The City in Lower Saxony is Home to a Famous Ancient Library
The Herzog August Library in Wolfenbüttel has one of the largest collections of ancient books in the world and was called the 8th wonder of the world in the 16th century.
The House of Welfs, a European dynasty that included many German and British monarchs, established the town of Wolfenbüttel in 1283. For more than four centuries it was the residence of the art-loving Dukes of Braunschweig and Lüneburg, a center of intellectual life and the fine arts. The old town with its 600 half-timbered houses, the second largest castle in Lower Saxony (Niedersachsen is the German translation), the world famous Herzog August Library, the Lessinghaus and the many churches form a synthesis of the arts found nowhere else in Lower Saxony.
The City of Wolfenbüttel
Wolfenbüttel lies about 13 kilometers south of Braunschweig ( Brunswick). The town that counts less than 60,000 inhabitants is home of several departments of the University of Applied Sciences Braunschweig/Wolfenbüttel and the Lessing Akademie (academy), an organization for the study of Lessing’s works. It is also home to the Niedersächsische Staatsarchiv (the state archives of Lower Saxony).
Today Wolfenbüttel is smaller than the neighbouring cities of Braunschweig, Salzgitter, and Wolfsburg, but, because it was largely undamaged by the war, its downtown still retains its historical character. Wolfenbüttel is located on the German Framework Road (Deutsche Fachwerkstrasse).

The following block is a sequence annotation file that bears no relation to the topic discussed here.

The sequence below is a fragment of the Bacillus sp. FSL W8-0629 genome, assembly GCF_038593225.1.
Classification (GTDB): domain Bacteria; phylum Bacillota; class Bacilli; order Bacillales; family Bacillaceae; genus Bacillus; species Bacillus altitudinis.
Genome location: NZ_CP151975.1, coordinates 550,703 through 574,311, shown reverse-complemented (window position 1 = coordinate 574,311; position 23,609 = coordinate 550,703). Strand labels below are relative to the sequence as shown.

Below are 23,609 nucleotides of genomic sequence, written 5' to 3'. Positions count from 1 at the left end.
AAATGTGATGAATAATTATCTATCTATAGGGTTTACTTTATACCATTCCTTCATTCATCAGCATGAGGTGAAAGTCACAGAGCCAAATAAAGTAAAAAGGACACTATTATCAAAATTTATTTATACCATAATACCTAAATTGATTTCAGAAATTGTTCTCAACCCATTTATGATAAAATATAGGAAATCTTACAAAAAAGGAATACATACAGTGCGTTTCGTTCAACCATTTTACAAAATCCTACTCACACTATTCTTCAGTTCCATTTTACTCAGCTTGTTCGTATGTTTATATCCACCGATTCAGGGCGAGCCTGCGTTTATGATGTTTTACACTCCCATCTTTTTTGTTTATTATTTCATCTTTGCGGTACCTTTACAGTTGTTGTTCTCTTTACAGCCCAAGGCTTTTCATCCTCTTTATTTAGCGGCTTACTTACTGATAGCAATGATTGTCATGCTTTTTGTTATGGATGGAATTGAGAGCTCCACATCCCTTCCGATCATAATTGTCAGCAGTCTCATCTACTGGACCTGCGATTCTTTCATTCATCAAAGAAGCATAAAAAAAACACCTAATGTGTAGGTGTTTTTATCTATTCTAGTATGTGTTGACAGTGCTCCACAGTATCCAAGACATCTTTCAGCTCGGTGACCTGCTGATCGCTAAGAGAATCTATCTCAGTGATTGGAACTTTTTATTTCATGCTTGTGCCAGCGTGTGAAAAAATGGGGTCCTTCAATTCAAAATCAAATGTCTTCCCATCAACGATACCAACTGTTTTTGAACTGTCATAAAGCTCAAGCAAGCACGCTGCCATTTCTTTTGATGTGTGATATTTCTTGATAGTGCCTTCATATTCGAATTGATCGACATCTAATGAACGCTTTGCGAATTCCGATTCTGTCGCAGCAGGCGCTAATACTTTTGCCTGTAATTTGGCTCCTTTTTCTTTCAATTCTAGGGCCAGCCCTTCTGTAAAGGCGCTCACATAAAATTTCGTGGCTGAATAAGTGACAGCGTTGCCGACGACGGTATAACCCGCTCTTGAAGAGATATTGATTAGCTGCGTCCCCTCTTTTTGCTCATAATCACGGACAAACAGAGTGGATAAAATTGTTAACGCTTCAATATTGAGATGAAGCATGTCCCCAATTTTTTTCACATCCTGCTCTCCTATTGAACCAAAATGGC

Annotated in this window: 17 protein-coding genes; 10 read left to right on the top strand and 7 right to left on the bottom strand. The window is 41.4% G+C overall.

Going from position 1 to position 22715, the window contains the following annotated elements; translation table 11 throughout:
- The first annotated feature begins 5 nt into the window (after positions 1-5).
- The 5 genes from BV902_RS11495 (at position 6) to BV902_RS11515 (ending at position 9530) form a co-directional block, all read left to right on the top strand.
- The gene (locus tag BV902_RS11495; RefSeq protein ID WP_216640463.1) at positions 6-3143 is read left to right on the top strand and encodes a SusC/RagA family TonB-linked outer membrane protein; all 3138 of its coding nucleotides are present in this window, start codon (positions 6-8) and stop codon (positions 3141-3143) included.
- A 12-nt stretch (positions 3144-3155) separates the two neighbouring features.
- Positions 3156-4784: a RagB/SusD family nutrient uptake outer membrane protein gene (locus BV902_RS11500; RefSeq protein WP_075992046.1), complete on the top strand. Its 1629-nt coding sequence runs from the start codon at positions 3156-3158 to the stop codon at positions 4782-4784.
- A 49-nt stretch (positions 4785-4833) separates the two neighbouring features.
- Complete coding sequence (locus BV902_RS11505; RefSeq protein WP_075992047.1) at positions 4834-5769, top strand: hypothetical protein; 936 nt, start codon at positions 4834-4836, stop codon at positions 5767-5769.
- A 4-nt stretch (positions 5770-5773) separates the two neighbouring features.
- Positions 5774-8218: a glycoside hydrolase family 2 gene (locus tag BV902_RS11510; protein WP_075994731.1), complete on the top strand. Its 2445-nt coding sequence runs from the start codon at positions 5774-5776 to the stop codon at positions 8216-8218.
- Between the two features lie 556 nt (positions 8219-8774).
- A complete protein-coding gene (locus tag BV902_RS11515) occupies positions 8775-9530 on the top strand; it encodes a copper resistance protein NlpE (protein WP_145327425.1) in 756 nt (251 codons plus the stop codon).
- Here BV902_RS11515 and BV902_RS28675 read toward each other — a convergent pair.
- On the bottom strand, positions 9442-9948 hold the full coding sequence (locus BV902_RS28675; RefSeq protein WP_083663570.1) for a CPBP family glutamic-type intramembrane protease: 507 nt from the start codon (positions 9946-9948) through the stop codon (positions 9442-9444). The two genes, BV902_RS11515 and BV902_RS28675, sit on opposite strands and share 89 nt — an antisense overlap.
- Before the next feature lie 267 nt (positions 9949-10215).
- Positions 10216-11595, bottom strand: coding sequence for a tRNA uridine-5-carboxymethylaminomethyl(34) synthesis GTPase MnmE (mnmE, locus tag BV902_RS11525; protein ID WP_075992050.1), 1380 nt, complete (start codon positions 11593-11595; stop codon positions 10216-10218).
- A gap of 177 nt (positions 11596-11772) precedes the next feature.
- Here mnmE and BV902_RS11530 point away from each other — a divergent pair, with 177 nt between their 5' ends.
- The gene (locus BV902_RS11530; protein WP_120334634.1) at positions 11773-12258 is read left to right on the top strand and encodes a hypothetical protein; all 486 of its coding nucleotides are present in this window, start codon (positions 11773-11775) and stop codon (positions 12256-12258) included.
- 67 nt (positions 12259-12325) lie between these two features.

Herzog August Library – Then the Eighth Wonder of the World
Quite often tourists and scientists alike have only one destination in Wolfenbüttel: The Herzog August Library founded in 1572. The library has one of the largest and best known collections of ancient books in the world and is especially rich in bibles and books of the reformation period. During the reign of Herzog (Duke) August it was the largest collection of books in Europe and was considered the eighth wonder of the world. Today the buildings house a modern research library of international rank, with a collection of one million volumes, 350,000 of which date from the 15th to the 18th century.
The treasure of all treasures in the Bibliotheca Augusta and the attraction is without any doubt Henry the Lion’s Book of the Gospels, which was bought in 1983 at an auction in London for 16 million Euros. It is one of the most magnificent and precious manuscripts of the Middle Ages.
Attractions Around Wolfenbüttel
Visitors will come across numerous sites of medieval events in the Wolfenbüttel district. Remains of an early medieval palace are being excavated at the archeological park Kaiserpfalz Werla. In 1005 Pope Clemens II was born in Hornburg, the northern Rothenburg. He crowned King Heinrich III Emperor.
In Schöppenstedt visitors may come across the ghost of Till Eulenspiegel – joker, jester and sage. It is said he was born in Kneitlingen near Braunschweig in 1300.